With the next two high-performance team components, Nut Island begins to fall short. The team lacked a purpose and the values to make them stick to that purpose. The purpose of the team was to clean up the harbor. They were supposed to treat the sewage to make it safe to be dumped out in the harbor or to be turned into fertilizer. At some point the team?s purpose changed. They grew concerned with avoiding management and continuing on their own. They still tried to do their job at the sewage plant, but their knew purpose got in the way. Because they avoided management and management avoided them, Nut Island did not have the supplies they needed and their equipment was failing. They continued with their jobs, but it was done incorrectly at times. Equipment gave the wrong readiness and they dumped in the wrong amount of chemicals to compensate. The sewage they were dumping out was destroying the harbor. Fertilizer companies rejected a lot of the sewage.
When looking at the job they performed, no, Nut Island was not successful. They had badly maintained equipment and no supplies. The team did not listen to test results or complaints about the plant. They also took it upon themselves to make repairs and deciding what amount of chemicals should be used. They worked together well though. They accomplished what they set out to do. Each member wanted to be part of that team, and they listened to each other and kept the team together. All of their efforts to stay cohesive did not matter because they were not doing the job they set out to do.

(b.) The employees at Nut Island formed a very cohesive group, but their cohesiveness contributed to their problems. They worked together and were able to all conform to a set of norms. This group though was following the wrong set of norms. A highly cohesive group following a negative set of performance norms has the least amount of success. They are working together but for the wrong cause.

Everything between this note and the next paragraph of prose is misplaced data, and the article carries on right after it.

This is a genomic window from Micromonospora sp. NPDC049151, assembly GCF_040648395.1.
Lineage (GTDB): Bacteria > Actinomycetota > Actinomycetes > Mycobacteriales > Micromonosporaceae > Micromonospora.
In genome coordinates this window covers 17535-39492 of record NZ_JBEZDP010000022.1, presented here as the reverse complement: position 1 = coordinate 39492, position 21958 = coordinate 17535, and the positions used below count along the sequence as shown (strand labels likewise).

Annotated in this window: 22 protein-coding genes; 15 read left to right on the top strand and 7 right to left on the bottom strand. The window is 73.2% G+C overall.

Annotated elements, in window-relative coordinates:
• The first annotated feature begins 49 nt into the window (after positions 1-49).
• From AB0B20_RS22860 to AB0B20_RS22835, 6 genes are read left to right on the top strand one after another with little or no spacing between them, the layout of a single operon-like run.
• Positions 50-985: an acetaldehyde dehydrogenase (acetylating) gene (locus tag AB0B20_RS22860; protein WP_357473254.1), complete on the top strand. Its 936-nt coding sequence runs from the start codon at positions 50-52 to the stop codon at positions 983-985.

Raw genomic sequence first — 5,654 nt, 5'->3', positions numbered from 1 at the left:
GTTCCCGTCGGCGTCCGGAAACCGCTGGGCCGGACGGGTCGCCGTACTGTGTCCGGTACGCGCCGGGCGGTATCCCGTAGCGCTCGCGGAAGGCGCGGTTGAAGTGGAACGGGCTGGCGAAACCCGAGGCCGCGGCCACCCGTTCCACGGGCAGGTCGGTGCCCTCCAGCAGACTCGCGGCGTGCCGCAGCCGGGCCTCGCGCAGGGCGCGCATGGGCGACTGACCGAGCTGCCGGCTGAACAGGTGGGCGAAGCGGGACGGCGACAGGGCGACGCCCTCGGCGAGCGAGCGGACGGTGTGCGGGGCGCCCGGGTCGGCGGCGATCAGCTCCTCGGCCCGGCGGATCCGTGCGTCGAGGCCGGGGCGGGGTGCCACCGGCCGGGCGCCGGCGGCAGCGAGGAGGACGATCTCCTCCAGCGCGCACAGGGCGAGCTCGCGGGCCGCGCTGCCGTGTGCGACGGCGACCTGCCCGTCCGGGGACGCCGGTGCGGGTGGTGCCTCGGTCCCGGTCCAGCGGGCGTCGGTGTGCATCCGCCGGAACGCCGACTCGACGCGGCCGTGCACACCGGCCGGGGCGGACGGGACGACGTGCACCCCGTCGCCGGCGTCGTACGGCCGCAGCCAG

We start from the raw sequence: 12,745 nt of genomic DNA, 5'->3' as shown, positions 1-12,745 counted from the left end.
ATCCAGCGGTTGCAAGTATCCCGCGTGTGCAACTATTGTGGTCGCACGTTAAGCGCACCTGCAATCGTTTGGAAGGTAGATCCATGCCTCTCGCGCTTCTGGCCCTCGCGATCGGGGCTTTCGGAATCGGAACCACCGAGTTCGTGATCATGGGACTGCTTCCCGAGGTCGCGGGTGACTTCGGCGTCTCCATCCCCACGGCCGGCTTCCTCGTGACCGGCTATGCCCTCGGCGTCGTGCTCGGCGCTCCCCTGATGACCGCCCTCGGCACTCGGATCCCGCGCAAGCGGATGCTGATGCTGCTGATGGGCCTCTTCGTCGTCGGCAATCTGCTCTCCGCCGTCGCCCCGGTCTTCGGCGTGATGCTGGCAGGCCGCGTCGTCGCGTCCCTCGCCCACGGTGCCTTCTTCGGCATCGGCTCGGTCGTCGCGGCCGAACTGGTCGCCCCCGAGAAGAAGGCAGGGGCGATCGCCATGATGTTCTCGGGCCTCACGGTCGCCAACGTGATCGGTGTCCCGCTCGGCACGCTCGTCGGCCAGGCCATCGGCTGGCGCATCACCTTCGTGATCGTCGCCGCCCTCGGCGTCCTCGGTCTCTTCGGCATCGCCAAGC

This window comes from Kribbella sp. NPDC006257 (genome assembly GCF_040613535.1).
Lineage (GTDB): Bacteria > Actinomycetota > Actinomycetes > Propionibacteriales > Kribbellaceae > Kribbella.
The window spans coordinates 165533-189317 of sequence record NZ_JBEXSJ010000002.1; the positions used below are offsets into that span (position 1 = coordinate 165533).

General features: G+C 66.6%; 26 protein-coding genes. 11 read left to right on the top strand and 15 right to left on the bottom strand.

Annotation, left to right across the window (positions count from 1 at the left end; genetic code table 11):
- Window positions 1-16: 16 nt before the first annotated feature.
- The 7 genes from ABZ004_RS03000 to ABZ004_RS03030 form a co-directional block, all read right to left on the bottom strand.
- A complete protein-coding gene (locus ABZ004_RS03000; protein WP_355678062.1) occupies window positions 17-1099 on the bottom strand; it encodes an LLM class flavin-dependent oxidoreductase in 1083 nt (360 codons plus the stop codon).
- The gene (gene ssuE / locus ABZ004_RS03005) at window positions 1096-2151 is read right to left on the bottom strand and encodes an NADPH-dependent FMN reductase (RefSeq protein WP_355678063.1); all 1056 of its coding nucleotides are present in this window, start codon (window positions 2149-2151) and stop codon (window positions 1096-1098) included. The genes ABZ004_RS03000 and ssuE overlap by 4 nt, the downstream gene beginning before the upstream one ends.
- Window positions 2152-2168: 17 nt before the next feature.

The Nut Island team began following the wrong set of norms when they request for funds for maintenance on equipment was denied. They were told to ?get rid of the dandelions.? He was more worried about the outside appearance than the inner workings of the plant and what the employees had to deal with. The team began to feel isolated and was not able to trust others outside of their group. Later on the plant?s four engines shut down. Management had refused to give them money to maintain the engines, and they were waiting for something to go wrong. This incident united the team even more around a common adversary ? management. Their ?enemy? should not have been people within their own company. The team lost sight of the goal they were supposed to perform and focused on doing everything themselves.